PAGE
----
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The same photo, cropped, is seen below in a July 12, 1917 issue of the Motorcycle and Bicycle Illustrated magazine.
In the first photo, the motorcyclists are posed in front of the New Hotel Weirs on Lakeside Avenue, which burned down on November 9, 1924.
A “secret” brake test would be conducted by a race official “…secreted in the bushes and with him was a green flag.
As a rider would come up to this point, the official would wave the green flag, which was the signal for the rider to down brakes and come to a stop…Quite a few contestants succeeded in fulfilling all of the conditions of this test, although some of them failed because they had but one idea and that was to get to the next checkpoint as soon as possible……after a time some of the country boys got wise to the situation, and in the goodness of their hearts backed down the road a bit and notifed each approaching rider that there was danger ahead in the person of the official and his green flag…the result was that the official had to give it up at this point and try the secret brake test elsewhere..”Typically, the “survivors”, those who were able to complete the endurance run, received bronze medals; riders with high, but not perfect scores, received silver medals; while the riders achieving perfect scores received gold medals.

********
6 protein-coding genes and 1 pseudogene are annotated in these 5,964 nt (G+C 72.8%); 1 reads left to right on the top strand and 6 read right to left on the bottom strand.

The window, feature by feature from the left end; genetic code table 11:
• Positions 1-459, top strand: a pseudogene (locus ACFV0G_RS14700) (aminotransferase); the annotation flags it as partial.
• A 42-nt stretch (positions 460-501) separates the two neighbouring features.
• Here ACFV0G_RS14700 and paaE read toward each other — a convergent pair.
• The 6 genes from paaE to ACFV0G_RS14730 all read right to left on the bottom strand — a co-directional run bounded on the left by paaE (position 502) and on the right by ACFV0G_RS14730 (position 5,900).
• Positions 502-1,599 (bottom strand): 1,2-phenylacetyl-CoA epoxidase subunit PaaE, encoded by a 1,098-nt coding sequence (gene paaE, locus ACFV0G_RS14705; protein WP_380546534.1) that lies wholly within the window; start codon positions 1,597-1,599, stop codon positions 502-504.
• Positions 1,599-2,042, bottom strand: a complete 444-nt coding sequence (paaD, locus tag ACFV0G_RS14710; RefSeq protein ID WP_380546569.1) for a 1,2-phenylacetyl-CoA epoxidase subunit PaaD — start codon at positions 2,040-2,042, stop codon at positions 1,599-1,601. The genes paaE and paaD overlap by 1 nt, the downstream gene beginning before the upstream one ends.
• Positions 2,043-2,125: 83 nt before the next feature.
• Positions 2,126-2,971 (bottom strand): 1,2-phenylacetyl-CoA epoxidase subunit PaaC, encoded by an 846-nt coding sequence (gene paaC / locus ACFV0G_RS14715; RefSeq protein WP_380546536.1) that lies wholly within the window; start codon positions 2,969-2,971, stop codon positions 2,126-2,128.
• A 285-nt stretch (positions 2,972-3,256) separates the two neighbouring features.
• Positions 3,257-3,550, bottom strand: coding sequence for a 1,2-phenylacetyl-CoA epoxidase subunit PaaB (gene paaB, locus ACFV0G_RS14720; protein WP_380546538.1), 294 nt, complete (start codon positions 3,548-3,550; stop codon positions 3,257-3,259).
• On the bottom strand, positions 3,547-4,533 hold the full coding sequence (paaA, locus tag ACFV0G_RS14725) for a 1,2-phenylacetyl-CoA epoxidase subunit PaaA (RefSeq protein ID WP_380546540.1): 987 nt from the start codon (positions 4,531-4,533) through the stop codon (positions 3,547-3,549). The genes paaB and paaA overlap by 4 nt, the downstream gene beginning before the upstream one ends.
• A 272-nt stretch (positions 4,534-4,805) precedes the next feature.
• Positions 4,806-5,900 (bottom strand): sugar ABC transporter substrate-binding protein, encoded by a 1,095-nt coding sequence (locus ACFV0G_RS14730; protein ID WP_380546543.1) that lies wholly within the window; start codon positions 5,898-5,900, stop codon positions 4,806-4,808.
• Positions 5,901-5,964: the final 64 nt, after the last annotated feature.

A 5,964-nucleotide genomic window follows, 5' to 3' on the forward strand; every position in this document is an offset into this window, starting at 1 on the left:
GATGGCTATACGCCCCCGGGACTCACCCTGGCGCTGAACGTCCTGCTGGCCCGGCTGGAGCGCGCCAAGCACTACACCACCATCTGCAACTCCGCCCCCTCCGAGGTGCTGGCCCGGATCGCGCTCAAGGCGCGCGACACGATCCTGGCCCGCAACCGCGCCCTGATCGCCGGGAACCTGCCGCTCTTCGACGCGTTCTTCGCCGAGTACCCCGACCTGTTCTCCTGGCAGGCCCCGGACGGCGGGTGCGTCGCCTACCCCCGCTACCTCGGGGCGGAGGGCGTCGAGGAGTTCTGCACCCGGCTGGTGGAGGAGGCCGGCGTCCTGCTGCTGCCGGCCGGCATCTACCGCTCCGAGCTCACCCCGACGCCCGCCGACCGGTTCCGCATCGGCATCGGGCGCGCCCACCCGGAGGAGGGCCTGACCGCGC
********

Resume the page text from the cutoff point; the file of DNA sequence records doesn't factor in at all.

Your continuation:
With the typically absurdly low speed limits in effect at the time (20mph country and 10mph city) these runs could last for over a week!
Clearly it was not just a race, but a skills challenge, with not only riding skills but maintenance skills involved as well!
This particular flag came from a 40-mile rally from Greenfield, Indiana to Greensburg, Indiana, on the historic Indiana National Road.
Given the poor road conditions and general unreliability of motorycles at the time, this was clearly not an easy task! The men have to pass certain points at a given time, and not before that time.